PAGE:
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Warriors vs Celtics, 2022 NBA Finals Game 4: all eyes on Draymond Green

The Golden State Warriors need Draymond Green back on form as they bid to recover from 2-1 down in the 2022 NBA Finals.

The Golden State Warriors need Draymond Green back on form as they bid to recover from 2-1 down in the 2022 NBA Finals.
Maddie MeyerAFP

Follow game 4 live action between the Warriors and the Celtics

A number of things need to change if the Golden State Warriors want to turn the 2022 NBA Finals around. In Game 4 tonight, it’s on Steve Kerr’s men to produce a reaction... and, given their previous record in the Playoffs, you wouldn’t bet against it. The Warriors have won at least one game on the road in 26 consecutive postseason series. It’s time for them to make it 27; otherwise, they’ll go back to San Francisco 3-1 down. The last time they found themselves in their current predicament was in the 2019 Finals, against the Toronto Raptors. They proceeded to lose Game 4, before winning Game 5, in Toronto, and suffering a series-ending defeat in the sixth, in the last official game at Oakland’s Oracle Arena. In Game 5, Kevin Durant had injured himself in his attempts to lead a heroic comeback. In Game 6, Klay Thompson was also struck down. And Kevon Looney and Andre Iguodala were struggling, too…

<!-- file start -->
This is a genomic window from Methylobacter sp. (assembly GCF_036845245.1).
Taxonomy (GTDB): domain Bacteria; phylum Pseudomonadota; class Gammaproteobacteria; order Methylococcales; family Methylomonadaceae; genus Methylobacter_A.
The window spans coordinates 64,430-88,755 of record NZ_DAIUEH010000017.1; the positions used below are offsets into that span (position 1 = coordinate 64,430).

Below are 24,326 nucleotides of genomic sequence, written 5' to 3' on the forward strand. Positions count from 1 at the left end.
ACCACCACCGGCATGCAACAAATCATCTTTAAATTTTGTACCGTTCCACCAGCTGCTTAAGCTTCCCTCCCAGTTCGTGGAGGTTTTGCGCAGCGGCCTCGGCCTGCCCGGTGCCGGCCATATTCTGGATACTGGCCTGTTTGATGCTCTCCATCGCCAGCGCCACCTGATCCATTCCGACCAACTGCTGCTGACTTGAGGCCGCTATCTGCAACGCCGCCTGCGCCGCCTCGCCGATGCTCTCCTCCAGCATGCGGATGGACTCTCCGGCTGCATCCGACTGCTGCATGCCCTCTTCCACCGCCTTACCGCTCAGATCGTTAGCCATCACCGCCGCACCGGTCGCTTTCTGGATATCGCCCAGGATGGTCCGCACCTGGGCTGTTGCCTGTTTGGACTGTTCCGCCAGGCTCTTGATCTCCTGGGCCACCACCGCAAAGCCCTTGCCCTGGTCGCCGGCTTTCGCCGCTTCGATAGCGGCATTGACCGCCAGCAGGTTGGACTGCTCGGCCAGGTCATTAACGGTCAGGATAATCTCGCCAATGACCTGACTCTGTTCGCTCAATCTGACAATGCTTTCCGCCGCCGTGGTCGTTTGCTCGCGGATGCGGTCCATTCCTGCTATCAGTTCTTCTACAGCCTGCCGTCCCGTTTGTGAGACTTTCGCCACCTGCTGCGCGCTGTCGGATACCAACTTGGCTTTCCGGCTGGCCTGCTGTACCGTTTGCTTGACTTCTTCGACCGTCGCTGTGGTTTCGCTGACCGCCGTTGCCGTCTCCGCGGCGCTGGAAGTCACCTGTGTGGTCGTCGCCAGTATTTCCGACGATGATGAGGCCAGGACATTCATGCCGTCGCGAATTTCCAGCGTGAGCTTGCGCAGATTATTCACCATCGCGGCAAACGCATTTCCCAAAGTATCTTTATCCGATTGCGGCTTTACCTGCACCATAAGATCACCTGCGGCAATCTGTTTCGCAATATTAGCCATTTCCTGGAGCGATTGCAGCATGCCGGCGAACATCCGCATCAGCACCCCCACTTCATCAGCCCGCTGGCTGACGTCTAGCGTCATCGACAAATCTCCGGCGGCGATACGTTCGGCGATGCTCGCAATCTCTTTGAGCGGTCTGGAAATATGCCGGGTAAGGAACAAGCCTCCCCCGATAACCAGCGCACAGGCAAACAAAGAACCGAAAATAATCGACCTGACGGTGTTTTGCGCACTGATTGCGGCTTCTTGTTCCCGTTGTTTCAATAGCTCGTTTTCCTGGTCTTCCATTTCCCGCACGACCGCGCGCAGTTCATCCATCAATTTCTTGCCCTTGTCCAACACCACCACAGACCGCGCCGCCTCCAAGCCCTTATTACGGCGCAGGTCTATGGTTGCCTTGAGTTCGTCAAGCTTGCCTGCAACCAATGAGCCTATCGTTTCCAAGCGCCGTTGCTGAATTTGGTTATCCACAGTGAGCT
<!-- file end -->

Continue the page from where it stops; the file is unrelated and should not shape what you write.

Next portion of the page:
Warriors have form in overturning 2-1 deficit

Before then, the Warriors had only been 2-1 behind three times in the Kerr era: in the Western Conference Finals in 2016, when they flipped a 3-1 deficit against the Oklahoma City Thunder (before throwing away such a lead in the Finals, as the Cleveland Cavaliers pulled off a fightback unprecedented in the championship series). In 2015, on their way to their first NBA title of the modern era, the Warriors were twice 2-1 down: against the Memphis Grizzlies in the Western Conference Semi-Finals, and in the Finals against the Cavs. On both occasions, they won Game 4… and the series.

Crucial for Golden States that Green bounces back

Tonight, all eyes will be on Draymond Green, the team’s emotional coat of armour, a key figure because of his status as one of the all-time great defenders. What’s more, he’s an exceptional distributor who has specialised in getting the team going when the opposition has focused on stopping Stephen Curry. Green is enduring a dreadful Finals series, however. In Game 2, which the Warriors won after a superb second-half performance, he was able to frustrate his opponents, control the emotional rhythm of the game and disrupt the flow when things weren’t going their way. But when the series moved to Boston for Game 3, Green was awful, on a night when he found himself insulted by the crowd and pushed around by the Celtics, who were the more focused team and seemed to have far more in the tank.